Trans. Suffolk Nat. Soc. 42 (2006)


45 MANTIS SHRIMPS OFF THE SUFFOLK COAST

Cirolana 5/01 57

79

Stn

19/8/ 2003 24/8/ 2004

28/7/ 2002

24/7/ 2001

Date

52º 21.54’ 51º 50.08’

52º 1.50'

52º 0.50'

Latitude

2º 15.34’E 2º 02.58’E

1º 55.82'E

1º 55.21'E

Longitude

52 33

26

30

Depth

Hamon grab Hamon grab Beam trawl Beam trawl 2-m beam trawl 2-m beam trawl 2-m beam trawl 4-m beam trawl 4-m beam trawl 4-m beam trawl 4-m beam trawl 4-m beam trawl 2-m beam trawl 2-m beam trawl 2-m beam trawl 2-m beam trawl 2-m beam trawl

8-m beam trawl 8-m beam trawl

Hamon grab

Hamon grab

Gear

1 1 1 2 1 2 1 4 4 1 2 1 1 1 3 1 1

1 1

1

1

No. of specimens

Table 1. Recent records of adult mantis shrimp in the southern North Sea.

Cirolana 4/02 -

33 33 32 32 26 31 28 31 40 38 39 37 37 CEFAS Endeavour 10A/06

Corystes 11/04

Dutch Beam Trawl Survey 15/8/ 2004

1º 50.70’E 1º 54.42’E 1º 54.84’E 1º 54.78’E 1º 54.79’E 1º 54.78’E 1º 54.80’E 1º 54.60’E 1º 55.45’E 1º 54.17’E 1º 55.45’E 1º 54.54’E 1º 55.19’E 1º 55.19’E 1º 55.15’E 1º 55.12’E 1º 55.21’E 22/4//2006

21/4/ 2006

52º 7.29’ 52º 1.73’ 52º 1.48’ 52º 1.47’ 52º 1.57’ 52º 1.57’ 52º 1.54’ 52º 1.17’ 52º 2.86’ 52º 0.83’ 52º 2.86’ 52º 0.87’ 52º 2.19’ 52º 2.18’ 52º 2.20’ 52º 2.03’ 52º 2.70’

51 54 159 161 7 9 11 17 18 19 20 21 28 30 33 44 46

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Suffolk Natural History, Vol. 42

Recorder (CPR), including some in close proximity to the location of the observed adults (Fig. 2). This may indicate that a breeding population of R. desmaresti, as suggested to occur in the southern North Sea by Verwey (1966), may occur off the coast of East Anglia. Rissoides desmaresti has been recorded in several shallow-water habitats, including muddy bottoms with sea grass (e.g. Zostera and Posidonia), sandy and muddy-sandy bottoms with bryozoans (e.g. Cellaria), and sediments containing a mixture of mud, sand and gravel (Kocataú, 1981; Clark, 1985; Ramsay & Holt, 2001). Its bathymetric range extends to about 80 m (Kocataú, 1981), though in British waters it tends to be recorded in waters of less than 40 m. The present specimens were all found in waters of 26–40 m depth, with the Dutch beam trawl survey recording a specimen from 52 m deep, and the sediments were comprised of a muddy-gravel with some pebbles. Acknowledgements We thank Alistair Lindley (Sir Alistair Hardy Foundation for Ocean Sciences, Plymouth) for providing CPR records of larval stomatopods in the southern North Sea, and the scientists and crews of the various surveys for their assistance at sea. Data from 2006 were collected whilst conducting field investigations for the Defra-funded project AE1148. The project has been carried out in the framework of the MarBEF Network of Excellence ‘Marine Biodiversity and Ecosystem Functioning’ which is funded by the Sustainable Development, Global Change and Ecosystems Programme of the European Community’s Sixth Framework Programme (contract no. GOCE-CT-2003505446). This publication is contribution number MPS-06047 of MarBEF. References Anon (1934). The Crustacea of Suffolk: Part I; Crabs, lobsters and shrimps. Trans. Suffolk Nat. Soc. 2: 265–271. Baan, S. M. van der & Holthuis, L. B. (1966). On the occurrence of Stomatopoda in the North Sea, with special reference to larvae from the surface plankton near the lightship “Texel”. Netherlands Journal of Sea Research 3: 1–12. Baan, S. M. van der & Holthuis, L. B. (1969). Second note on the occurrence of stomatopod larvae in the North Sea near the lightship “Texel”. Netherlands Journal of Sea Research 4: 350–353. Bell, F. J. (1902). On the occurrence of Squilla desmaresti in the North Sea. Journal of the Marine Biological Association of the United Kingdom 6: 387–388. Bell, T. (1853). A history of the British stalk-eyed Crustacea. John van Voorst, London, 386pp. Clark, P. F. (1985). The occurrence of Meiosquilla desmaresti (Risso, 1816) (Crustacea: Stomatopoda) in the North-east Atlantic. Porcupine Newsletter 3: 90–93. Hamond, R. (1971). The leptostracan, euphausiid, stomatopod and decapod crustacea of Norfolk. Transactions of the Norfolk and Norwich Naturalists’ Society 22: 90–112. Herbert, R. J. H. (2001). The occurrence of the mantis shrimp Rissoides desmaresti (Risso, 1816) from the Solent. Porcupine Newsletter 9: 12–15.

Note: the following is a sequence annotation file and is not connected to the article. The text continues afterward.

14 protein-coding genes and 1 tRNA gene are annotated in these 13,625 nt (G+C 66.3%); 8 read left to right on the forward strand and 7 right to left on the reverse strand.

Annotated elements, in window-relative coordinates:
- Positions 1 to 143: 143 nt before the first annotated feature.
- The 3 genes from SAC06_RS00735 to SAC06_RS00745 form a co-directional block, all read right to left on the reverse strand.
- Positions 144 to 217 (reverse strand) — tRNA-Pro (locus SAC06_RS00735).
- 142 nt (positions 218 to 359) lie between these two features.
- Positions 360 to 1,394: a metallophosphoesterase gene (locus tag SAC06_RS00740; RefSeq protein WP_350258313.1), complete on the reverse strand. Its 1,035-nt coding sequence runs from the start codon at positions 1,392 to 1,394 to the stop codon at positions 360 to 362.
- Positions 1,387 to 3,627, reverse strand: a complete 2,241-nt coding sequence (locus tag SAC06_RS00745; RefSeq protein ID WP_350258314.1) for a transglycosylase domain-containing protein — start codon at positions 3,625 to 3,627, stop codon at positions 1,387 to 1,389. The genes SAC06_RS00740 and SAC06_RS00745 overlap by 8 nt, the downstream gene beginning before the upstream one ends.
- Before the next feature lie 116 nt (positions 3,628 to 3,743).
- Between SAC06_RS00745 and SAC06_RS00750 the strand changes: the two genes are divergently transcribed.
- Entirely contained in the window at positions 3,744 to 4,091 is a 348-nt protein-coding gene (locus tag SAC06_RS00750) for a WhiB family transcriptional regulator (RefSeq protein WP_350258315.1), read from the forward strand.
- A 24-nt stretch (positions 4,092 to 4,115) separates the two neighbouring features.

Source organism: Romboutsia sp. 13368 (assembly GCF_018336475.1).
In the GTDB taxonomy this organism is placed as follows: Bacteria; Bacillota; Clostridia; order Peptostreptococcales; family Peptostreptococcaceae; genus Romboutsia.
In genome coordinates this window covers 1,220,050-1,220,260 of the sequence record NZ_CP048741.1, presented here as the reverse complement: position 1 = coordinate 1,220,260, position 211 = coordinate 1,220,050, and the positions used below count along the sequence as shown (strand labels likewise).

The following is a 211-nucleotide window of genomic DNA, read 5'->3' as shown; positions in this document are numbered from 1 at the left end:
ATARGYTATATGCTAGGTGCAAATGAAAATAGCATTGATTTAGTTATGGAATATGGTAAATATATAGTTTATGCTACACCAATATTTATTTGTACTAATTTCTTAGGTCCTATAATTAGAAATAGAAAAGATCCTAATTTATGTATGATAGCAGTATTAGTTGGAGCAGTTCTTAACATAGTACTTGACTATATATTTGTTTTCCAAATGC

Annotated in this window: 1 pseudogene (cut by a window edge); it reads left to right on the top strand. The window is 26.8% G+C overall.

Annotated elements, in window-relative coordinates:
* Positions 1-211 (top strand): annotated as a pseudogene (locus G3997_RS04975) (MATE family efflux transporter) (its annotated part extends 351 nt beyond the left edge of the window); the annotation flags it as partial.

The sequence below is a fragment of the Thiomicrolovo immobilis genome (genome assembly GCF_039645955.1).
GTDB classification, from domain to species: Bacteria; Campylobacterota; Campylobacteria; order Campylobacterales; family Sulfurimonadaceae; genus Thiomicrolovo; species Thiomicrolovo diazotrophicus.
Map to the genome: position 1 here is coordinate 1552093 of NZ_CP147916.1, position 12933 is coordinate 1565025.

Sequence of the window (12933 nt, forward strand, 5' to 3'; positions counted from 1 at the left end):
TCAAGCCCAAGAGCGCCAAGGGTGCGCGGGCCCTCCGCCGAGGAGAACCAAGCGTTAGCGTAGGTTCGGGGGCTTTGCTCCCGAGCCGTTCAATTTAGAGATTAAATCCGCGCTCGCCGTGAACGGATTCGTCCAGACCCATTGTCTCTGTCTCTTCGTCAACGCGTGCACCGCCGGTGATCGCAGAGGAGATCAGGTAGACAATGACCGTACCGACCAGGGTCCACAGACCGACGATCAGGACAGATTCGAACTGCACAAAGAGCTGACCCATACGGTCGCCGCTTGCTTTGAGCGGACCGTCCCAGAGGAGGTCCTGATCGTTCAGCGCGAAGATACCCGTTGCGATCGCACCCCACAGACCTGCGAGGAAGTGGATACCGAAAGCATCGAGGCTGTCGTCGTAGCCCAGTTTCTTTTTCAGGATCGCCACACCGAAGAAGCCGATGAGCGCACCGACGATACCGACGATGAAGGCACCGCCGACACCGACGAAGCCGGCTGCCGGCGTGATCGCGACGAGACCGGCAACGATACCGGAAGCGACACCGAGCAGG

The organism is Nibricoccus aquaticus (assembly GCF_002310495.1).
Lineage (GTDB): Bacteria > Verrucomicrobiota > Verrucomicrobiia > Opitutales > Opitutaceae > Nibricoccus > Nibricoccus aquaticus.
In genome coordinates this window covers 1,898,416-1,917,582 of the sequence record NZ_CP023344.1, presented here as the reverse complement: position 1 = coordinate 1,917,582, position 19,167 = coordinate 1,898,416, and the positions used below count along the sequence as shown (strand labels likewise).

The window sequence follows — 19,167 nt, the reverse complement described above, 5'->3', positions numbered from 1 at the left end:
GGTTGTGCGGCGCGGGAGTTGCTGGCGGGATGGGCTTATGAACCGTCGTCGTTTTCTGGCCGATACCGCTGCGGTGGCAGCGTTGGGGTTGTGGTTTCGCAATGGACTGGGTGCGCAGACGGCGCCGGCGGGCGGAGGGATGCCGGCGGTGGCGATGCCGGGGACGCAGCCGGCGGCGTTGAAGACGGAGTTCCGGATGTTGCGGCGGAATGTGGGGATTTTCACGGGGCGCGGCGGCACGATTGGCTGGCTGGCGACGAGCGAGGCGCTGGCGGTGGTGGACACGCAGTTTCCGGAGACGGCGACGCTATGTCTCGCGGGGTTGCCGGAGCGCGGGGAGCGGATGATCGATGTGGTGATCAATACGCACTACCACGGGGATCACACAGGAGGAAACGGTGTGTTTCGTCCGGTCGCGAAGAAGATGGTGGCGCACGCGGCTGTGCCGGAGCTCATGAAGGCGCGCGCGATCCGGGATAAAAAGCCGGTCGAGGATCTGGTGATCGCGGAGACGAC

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Kocataú, A. (1981). Two new stomatopod species for the Turkish fauna: Nannosquilloides occultus (Giesbrecht) and Meiosquilla desmaresti (Risso). Crustaceana 40: 213–215. Manning, R. B. (1977). A monograph of the West African Stomatopod Crustacea. Atlantide Report 12: 25–181. Manning, R. B. & Lewinsohn, C. (1982). Rissoides, a new genus of stomatopod crustacean from the east Atlantic and South Africa. Proceedings of the Biological Society of Washington, 95: 352–353. Mauchline, J. (1984). Euphausiid, stomatopod and leptostracan crustaceans. Synopses of the British Fauna (New Series) 30. E. J. Brill & W. Backhuys, London, 91 pp. Ramsay, K. & Holt, R. H. F. (2001). Mantis shrimps Rissoides desmaresti in Tremadog Bay, North Wales. Journal of the Marine Biological Association of the United Kingdom 81: 695–696. Verwey, J. (1966). The origin of Stomatopoda larvae of the North Sea. Netherlands Journal of Sea Research 3: 13–20. Jim Ellis and Karema Warr Centre for Environment, Fisheries and Aquaculture Science (Cefas) Pakefield Road Lowestoft Suffolk NR33 0HT Keith Cooper Centre for Environment, Fisheries and Aquaculture Science (Cefas) Remembrance Avenue Burnham on Crouch Essex CM0 8HA Ingeborg de Boois Institute for Marine Research and Ecosystem Studies (IMARES) Postbus 68 1970 AB Ijmuiden The Netherlands

Trans. Suffolk Nat. Soc. 42 (2006)

THE OCCURRENCE OF MANTIS SHRIMP RISSOIDES DESMARESTI OFF THE SUFFOLK COAST  

Jim Ellis et al.